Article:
“Impostor syndrome can be defined as a collection of feelings of inadequacy that persist even in face of information that indicates that the opposite is true. It is experienced internally as chronic self-doubt, and feelings of intellectual fraudulence. It is basically feeling that you are not really a successful, competent, and smart student, that you are only imposing as such.
Some common feelings and thoughts that might characterize the impostor syndrome are: “I feel like a fake” “My classmates/professors etc. are going to find out I don’t really belong here,” “Admissions made a mistake,” etc.”
Students who have this feeling are in the company of those students who feel like they are living a lie. They are afraid of trying something because they are afraid they will be found out how much they don’t know. Some students feel like they shouldn’t have success because they are deceiving others of their ability. They hide because they don’t want to be “found out.”
Success by Luck
Some students feel they only had success because they had good luck. They didn’t earn it. They don’t have the confidence in their own abilities, and they probably couldn’t have that kind of success again. Its based something that happened externally that caused them to have the success.
Students who discount their success play down their abilities, and their success. They claim it “wasn’t hard”, or “not that important.” The problem is they don’t see how much they had to do to get to the point they are.
What can students do? Weir (2013) offers the following steps to overcome the belief that you do not measure up:
Talk to your mentors to recognize that the impostor feelings are both normal and irrational.
Recognize your expertise – tutor or work with younger students to realize how far you have come and how much knowledge you can impart
Remember what you do well by assessing your abilities and writing down what you are truly good at, and what areas might still need work.
Realize no one is perfect – so stop focusing on perfection. Do a task ‘well enough’ and then take time to appreciate the fruits of your hard work. Celebrate achievements!
Change your thinking – reframe how you think about achievements. Let go of superstitions, spend less time perfecting that already-great assignment.
Talk to someone who can help – consider individual therapy to break the cycle of imposter thinking.
What can we teachers (and parents) do about this? Ian Byrd offers the following advice:
“Teachers, stay close to your students. Don’t let the brightest kids just work on their own. This increases the feelings of being an impostor. Give caring, honest feedback of how your best students can improve. Never give the impression that you think they’ve perfectly mastered a topic. They know they haven’t, and then they’ll stop trusting your praise.
Parents, connect your students with experts in their interests so they can get feedback and guidance from a master (whether that’s guitar playing, LEGO building, or acting). And don’t feel bad that your kids don’t trust your opinions! Encourage risk and accept mistakes. Don’t let the expectations of perfection cloud your students’ judgements.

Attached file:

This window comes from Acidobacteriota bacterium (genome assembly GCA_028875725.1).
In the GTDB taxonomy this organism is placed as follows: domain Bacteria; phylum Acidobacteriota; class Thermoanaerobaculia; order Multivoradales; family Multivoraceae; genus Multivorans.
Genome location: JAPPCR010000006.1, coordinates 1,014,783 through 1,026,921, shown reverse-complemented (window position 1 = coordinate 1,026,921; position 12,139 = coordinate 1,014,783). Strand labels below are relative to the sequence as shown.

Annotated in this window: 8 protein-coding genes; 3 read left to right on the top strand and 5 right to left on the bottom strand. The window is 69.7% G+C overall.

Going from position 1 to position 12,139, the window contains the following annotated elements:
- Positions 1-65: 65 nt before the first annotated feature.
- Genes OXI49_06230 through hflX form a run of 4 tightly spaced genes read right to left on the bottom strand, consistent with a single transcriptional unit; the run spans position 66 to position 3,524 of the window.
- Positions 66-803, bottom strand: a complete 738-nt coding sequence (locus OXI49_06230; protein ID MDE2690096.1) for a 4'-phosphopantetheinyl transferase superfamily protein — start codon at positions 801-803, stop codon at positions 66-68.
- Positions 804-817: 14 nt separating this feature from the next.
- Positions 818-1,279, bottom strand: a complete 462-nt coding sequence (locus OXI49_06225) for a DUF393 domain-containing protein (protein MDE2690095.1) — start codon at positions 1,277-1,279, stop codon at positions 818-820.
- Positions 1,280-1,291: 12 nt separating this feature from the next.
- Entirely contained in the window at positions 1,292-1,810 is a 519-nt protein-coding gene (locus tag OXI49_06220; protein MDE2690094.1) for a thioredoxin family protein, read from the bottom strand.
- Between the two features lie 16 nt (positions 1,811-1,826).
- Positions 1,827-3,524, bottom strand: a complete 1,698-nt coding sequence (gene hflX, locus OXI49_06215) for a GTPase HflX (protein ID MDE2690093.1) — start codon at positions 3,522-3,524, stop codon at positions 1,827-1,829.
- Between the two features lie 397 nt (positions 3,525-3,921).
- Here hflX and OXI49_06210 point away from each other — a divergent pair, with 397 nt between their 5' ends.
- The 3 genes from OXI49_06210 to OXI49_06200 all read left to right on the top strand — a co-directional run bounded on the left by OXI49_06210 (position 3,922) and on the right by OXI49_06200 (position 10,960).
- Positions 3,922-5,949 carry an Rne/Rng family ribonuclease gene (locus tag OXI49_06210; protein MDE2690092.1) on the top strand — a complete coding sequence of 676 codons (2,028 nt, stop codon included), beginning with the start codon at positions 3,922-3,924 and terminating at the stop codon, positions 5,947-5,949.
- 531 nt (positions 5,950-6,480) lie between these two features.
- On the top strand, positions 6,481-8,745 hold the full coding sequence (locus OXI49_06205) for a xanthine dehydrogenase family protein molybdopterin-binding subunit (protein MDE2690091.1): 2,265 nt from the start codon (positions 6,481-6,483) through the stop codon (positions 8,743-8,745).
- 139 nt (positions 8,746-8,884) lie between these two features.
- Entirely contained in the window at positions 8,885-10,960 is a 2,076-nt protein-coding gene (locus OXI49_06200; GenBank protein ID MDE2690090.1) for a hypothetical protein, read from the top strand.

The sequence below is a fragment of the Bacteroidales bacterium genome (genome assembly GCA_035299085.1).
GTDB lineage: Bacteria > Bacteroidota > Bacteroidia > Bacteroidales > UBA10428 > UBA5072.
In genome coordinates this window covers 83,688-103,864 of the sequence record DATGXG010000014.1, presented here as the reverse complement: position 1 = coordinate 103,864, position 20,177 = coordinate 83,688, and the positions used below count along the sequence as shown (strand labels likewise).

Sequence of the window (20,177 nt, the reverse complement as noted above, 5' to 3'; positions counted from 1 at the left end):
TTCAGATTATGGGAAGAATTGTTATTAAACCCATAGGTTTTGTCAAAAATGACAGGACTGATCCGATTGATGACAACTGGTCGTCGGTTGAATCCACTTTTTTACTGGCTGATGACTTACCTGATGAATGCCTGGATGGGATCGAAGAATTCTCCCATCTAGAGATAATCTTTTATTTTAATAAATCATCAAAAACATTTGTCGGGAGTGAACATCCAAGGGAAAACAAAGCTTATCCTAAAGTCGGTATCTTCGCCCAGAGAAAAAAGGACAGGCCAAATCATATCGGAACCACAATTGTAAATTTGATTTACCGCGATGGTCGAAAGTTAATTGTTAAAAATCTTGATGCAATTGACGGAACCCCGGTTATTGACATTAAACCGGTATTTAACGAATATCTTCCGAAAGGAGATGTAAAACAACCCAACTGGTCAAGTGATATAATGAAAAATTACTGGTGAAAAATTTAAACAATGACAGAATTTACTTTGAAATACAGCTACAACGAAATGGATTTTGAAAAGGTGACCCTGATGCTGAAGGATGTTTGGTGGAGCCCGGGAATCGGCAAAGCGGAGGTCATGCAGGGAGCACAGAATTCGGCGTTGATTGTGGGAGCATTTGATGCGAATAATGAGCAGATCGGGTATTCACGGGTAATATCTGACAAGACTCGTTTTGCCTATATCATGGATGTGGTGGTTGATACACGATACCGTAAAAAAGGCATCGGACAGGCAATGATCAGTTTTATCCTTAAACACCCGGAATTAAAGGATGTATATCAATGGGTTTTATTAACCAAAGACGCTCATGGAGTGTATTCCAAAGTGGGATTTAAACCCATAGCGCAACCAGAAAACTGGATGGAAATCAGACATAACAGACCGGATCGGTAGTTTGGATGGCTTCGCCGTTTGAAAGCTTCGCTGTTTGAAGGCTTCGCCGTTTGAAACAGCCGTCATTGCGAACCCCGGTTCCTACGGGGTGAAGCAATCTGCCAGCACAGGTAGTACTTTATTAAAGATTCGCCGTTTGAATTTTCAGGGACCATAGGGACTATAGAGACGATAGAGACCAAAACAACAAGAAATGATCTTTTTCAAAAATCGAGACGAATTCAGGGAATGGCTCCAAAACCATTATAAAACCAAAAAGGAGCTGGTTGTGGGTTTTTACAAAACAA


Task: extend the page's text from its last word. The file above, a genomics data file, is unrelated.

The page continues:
Most of all, make your students aware of Impostor Syndrome, especially as they move along in their educational careers.”
Good advice indeed – I have a few students who have reached out to me about this, and I look forward to encouraging them to stay the course, and to sharing stories from my own journey.
I am working my way through a delightful textbook about teaching for my PID3260 class. In his “The Skillful Teacher” book, Stephen Brookfield spends an entire chapter on “Understanding and Responding to Classroom Emotions” and in particular on the topic of impostorship.
I struggled with Impostor Syndrome in the early days of my career, learning the ground rules of marketing practice. However, in due time these feelings abated as I gathered more experience and continued to progress through the rungs of my career. The same can be said about teaching – as a guest lecturer I had a story to tell in the short time of an hour or less; but when I was given responsibility for one class, and then a few more, I occasionally questioned my school’s sanity in handing over these young (and not so young) charges to my care. But we all did all right, and my confidence only grew. That ill feeling still comes back to haunt me from time to time, as I try new techniques in class or deviate from my lesson plan to show something new or try a new approach – but the fleeting feeling of “impostor!” fades away as I watch my students try these approaches and I make note whether to repeat this technique or not.
I am surprised, however, at how often I hear my students – young and older – mention that they feel out of place in university, or that they are “not good enough to be there”. It could be that they have been out of school for a long time, and find the routine of reading, thinking, writing a little overwhelming at first. It could also be that they are struggling with a new language, in addition to a new degree. Or they could feel intimidated by the more vocal students in the class, who speak often and provide good answers, and they feel at a disadvantage.
I am very glad when a student approaches me with this concern, because I have a chance to listen to their concerns, discuss the situation that troubles them, and hopefully change their mind and confirm that yes they made the right decision to be here, and yes they are progressing forward, not backwards, in their learning journey.
Brookfield (2015) lists the range of emotions inside of the classroom: “…[Students] talk about the exhilaration of intellectual stimulation, the anxiety of personal change, the pleasurable rush of self-confidence that comes from successful learning, and the shame of public humiliation that accompanies what they see as their failure” (pp. 55-56). Left untreated, the negative emotions diminish or extinguish engagement and can end the students’ careers as learners.
As instructors it is important to leave ourselves open to sharing about feelings of impostorship in our own lives (whether past or present) to open up the dialogue with students about their feelings and concerns. Admitting frailty, admitting struggles and sharing about one’s journey will open up the sharing of similar concerns by students. Brookfield states that “once impostorship is named as an everyday experience it loses much of its power” (p.59). By taking this feeling out of the secret realm, there is a “release of tension as the students recognize their own anxieties and perceptions in these words” (p.60).
Brookfield, S. D. (2015) The skillful teacher: On technique, trust, and responsiveness in the classroom (3rd ed.). San Francisco, CA : Jossey-Bass.
I am enjoying reading the textbook for PID3260. When reading Stephen Brookfield’s wise words about his 30+ years of teaching, I was inspired to put to Canva the truths that Brookfield has established for himself about teaching. Now if only he wasn’t so wordy 🙂
Brookfield, S. (2015). The Skillful Teacher. San Francisco, CA:Jossey-Bass.